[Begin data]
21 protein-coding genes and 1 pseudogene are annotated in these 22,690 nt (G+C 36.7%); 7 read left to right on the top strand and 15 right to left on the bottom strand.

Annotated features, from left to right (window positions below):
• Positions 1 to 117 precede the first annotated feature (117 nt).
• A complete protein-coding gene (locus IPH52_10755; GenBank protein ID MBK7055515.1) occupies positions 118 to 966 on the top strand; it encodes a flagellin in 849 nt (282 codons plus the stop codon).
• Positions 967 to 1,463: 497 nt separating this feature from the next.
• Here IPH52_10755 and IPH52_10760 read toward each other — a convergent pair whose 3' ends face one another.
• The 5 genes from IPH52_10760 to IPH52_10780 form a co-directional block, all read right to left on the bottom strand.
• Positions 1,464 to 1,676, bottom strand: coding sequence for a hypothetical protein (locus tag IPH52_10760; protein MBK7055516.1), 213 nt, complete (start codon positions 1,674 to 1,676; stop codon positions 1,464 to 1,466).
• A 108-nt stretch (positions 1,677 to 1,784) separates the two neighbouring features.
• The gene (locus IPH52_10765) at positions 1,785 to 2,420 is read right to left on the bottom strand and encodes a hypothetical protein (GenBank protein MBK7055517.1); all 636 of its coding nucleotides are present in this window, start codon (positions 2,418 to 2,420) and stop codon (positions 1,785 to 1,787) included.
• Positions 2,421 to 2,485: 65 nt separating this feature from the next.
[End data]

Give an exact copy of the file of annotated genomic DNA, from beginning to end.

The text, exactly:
21 protein-coding genes and 1 pseudogene are annotated in these 22,690 nt (G+C 36.7%); 7 read left to right on the top strand and 15 right to left on the bottom strand.

Annotated features, from left to right (window positions below):
• Positions 1 to 117 precede the first annotated feature (117 nt).
• A complete protein-coding gene (locus IPH52_10755; GenBank protein ID MBK7055515.1) occupies positions 118 to 966 on the top strand; it encodes a flagellin in 849 nt (282 codons plus the stop codon).
• Positions 967 to 1,463: 497 nt separating this feature from the next.
• Here IPH52_10755 and IPH52_10760 read toward each other — a convergent pair whose 3' ends face one another.
• The 5 genes from IPH52_10760 to IPH52_10780 form a co-directional block, all read right to left on the bottom strand.
• Positions 1,464 to 1,676, bottom strand: coding sequence for a hypothetical protein (locus tag IPH52_10760; protein MBK7055516.1), 213 nt, complete (start codon positions 1,674 to 1,676; stop codon positions 1,464 to 1,466).
• A 108-nt stretch (positions 1,677 to 1,784) separates the two neighbouring features.
• The gene (locus IPH52_10765) at positions 1,785 to 2,420 is read right to left on the bottom strand and encodes a hypothetical protein (GenBank protein MBK7055517.1); all 636 of its coding nucleotides are present in this window, start codon (positions 2,418 to 2,420) and stop codon (positions 1,785 to 1,787) included.
• Positions 2,421 to 2,485: 65 nt separating this feature from the next.